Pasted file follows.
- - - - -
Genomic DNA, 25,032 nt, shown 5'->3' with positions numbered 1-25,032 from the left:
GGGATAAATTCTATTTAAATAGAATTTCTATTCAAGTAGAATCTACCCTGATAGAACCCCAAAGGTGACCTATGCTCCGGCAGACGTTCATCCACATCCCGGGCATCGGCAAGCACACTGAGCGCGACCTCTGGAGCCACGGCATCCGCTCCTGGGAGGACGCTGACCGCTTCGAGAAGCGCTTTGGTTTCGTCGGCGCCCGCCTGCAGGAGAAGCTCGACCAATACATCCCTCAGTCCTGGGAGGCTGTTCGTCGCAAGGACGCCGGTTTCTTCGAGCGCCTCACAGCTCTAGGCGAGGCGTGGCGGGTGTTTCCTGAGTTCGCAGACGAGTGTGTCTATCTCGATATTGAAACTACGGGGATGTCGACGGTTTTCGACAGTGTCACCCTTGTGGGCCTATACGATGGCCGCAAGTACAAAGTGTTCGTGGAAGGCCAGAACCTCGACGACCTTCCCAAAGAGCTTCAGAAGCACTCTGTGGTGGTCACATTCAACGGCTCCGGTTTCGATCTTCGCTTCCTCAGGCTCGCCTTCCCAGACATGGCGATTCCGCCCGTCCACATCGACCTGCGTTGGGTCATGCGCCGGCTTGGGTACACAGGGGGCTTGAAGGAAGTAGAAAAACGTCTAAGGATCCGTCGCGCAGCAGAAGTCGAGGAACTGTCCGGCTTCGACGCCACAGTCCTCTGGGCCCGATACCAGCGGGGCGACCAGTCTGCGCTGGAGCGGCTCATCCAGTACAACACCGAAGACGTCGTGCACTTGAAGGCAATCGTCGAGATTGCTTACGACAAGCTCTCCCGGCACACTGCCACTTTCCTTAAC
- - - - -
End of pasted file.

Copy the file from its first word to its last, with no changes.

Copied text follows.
Genomic DNA, 25,032 nt, shown 5'->3' with positions numbered 1-25,032 from the left:
GGGATAAATTCTATTTAAATAGAATTTCTATTCAAGTAGAATCTACCCTGATAGAACCCCAAAGGTGACCTATGCTCCGGCAGACGTTCATCCACATCCCGGGCATCGGCAAGCACACTGAGCGCGACCTCTGGAGCCACGGCATCCGCTCCTGGGAGGACGCTGACCGCTTCGAGAAGCGCTTTGGTTTCGTCGGCGCCCGCCTGCAGGAGAAGCTCGACCAATACATCCCTCAGTCCTGGGAGGCTGTTCGTCGCAAGGACGCCGGTTTCTTCGAGCGCCTCACAGCTCTAGGCGAGGCGTGGCGGGTGTTTCCTGAGTTCGCAGACGAGTGTGTCTATCTCGATATTGAAACTACGGGGATGTCGACGGTTTTCGACAGTGTCACCCTTGTGGGCCTATACGATGGCCGCAAGTACAAAGTGTTCGTGGAAGGCCAGAACCTCGACGACCTTCCCAAAGAGCTTCAGAAGCACTCTGTGGTGGTCACATTCAACGGCTCCGGTTTCGATCTTCGCTTCCTCAGGCTCGCCTTCCCAGACATGGCGATTCCGCCCGTCCACATCGACCTGCGTTGGGTCATGCGCCGGCTTGGGTACACAGGGGGCTTGAAGGAAGTAGAAAAACGTCTAAGGATCCGTCGCGCAGCAGAAGTCGAGGAACTGTCCGGCTTCGACGCCACAGTCCTCTGGGCCCGATACCAGCGGGGCGACCAGTCTGCGCTGGAGCGGCTCATCCAGTACAACACCGAAGACGTCGTGCACTTGAAGGCAATCGTCGAGATTGCTTACGACAAGCTCTCCCGGCACACTGCCACTTTCCTTAAC